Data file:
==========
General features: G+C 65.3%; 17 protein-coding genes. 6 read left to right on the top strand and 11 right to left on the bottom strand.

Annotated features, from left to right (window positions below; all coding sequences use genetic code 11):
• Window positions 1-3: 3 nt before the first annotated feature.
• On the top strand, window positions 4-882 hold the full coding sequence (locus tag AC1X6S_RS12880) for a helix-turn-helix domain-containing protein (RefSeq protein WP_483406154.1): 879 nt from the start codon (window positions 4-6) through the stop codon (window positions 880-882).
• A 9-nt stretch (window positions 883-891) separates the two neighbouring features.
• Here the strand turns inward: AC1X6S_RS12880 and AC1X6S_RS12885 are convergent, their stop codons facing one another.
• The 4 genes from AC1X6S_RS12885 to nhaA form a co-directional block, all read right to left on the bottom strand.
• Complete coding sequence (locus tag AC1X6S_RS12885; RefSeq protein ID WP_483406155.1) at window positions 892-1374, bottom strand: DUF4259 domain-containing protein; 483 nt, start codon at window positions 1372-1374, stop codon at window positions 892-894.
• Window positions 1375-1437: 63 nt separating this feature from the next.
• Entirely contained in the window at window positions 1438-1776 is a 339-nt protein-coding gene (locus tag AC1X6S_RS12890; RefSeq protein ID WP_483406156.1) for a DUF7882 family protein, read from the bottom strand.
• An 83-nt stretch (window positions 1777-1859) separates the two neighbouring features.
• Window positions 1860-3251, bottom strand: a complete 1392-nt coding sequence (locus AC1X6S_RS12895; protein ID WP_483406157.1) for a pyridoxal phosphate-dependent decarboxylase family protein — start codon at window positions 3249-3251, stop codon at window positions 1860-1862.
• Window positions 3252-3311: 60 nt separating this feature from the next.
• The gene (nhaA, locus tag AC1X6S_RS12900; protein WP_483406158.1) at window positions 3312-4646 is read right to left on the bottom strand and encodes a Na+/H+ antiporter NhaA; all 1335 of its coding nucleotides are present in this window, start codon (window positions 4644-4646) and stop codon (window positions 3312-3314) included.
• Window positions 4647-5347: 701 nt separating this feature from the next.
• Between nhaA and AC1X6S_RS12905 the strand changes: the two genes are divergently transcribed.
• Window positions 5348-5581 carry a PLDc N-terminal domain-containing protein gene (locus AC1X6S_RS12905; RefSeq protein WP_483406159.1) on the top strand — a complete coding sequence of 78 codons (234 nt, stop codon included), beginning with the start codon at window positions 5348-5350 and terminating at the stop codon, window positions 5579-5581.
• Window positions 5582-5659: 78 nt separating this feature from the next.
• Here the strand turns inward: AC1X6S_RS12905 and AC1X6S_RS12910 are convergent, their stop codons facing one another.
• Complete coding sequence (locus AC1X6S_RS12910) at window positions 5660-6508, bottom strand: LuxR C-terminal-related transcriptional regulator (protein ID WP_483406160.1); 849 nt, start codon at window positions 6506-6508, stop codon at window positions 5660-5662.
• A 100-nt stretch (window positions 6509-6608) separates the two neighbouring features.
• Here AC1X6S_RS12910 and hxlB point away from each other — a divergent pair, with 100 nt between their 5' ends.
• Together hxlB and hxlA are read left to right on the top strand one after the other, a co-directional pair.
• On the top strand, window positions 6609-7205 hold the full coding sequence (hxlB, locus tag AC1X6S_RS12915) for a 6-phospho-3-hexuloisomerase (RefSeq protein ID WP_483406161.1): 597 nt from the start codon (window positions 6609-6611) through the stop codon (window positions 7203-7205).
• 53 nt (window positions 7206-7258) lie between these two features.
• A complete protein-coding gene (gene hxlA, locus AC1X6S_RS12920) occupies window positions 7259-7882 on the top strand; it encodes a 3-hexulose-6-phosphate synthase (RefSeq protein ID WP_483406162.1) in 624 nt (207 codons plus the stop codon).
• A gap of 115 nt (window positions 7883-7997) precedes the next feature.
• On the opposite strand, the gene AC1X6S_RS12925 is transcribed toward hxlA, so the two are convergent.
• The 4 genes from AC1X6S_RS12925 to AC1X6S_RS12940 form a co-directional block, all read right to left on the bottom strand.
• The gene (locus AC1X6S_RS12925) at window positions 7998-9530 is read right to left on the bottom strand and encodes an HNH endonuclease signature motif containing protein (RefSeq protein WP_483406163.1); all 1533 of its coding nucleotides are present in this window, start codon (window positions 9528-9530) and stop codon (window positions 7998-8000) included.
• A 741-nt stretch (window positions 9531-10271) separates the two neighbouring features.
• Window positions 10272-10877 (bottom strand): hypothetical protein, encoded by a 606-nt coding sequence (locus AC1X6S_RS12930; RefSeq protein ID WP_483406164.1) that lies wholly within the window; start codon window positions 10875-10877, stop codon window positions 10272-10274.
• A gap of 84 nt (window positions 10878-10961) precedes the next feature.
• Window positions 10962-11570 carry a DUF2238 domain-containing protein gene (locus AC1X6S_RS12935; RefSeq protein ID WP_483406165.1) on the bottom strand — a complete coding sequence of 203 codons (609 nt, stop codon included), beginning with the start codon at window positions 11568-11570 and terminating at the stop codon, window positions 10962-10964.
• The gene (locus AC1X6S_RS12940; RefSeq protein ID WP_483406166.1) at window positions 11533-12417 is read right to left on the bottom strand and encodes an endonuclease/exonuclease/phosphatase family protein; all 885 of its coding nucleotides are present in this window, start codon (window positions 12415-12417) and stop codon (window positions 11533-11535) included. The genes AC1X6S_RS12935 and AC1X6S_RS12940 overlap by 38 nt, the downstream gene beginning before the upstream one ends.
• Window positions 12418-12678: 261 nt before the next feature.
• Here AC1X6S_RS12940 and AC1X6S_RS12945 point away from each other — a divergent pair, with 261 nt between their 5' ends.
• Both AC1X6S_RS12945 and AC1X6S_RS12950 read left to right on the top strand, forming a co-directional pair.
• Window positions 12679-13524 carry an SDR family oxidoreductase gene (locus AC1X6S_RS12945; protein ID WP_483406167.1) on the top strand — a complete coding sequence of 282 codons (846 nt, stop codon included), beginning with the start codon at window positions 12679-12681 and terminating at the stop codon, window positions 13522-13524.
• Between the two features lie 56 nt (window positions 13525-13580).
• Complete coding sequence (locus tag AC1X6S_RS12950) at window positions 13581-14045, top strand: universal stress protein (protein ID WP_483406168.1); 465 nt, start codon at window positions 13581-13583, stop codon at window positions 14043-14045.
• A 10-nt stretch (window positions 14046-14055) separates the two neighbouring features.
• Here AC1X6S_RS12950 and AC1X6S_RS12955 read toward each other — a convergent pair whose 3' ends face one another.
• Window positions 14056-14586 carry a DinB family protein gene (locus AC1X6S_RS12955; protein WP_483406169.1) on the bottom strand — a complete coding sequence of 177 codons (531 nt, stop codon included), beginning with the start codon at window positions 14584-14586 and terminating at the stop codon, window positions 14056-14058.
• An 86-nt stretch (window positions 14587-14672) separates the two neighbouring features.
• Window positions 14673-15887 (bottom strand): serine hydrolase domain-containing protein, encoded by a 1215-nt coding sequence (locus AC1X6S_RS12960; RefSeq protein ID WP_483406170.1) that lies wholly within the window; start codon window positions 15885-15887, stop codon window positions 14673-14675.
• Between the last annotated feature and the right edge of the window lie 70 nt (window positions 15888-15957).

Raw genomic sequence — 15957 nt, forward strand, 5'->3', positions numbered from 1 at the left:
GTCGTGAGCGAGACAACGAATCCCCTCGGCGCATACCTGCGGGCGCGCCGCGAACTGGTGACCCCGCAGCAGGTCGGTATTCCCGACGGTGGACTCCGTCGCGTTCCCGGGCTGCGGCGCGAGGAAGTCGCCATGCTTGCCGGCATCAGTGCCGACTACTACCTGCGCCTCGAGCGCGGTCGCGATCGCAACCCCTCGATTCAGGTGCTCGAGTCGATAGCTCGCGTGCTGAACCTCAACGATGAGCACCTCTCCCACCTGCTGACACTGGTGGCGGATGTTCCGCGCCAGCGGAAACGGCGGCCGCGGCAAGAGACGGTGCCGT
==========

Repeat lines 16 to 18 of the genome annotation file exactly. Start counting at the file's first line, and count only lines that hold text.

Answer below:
• Between nhaA and AC1X6S_RS12905 the strand changes: the two genes are divergently transcribed.
• Window positions 5348-5581 carry a PLDc N-terminal domain-containing protein gene (locus AC1X6S_RS12905; RefSeq protein WP_483406159.1) on the top strand — a complete coding sequence of 78 codons (234 nt, stop codon included), beginning with the start codon at window positions 5348-5350 and terminating at the stop codon, window positions 5579-5581.
• Window positions 5582-5659: 78 nt separating this feature from the next.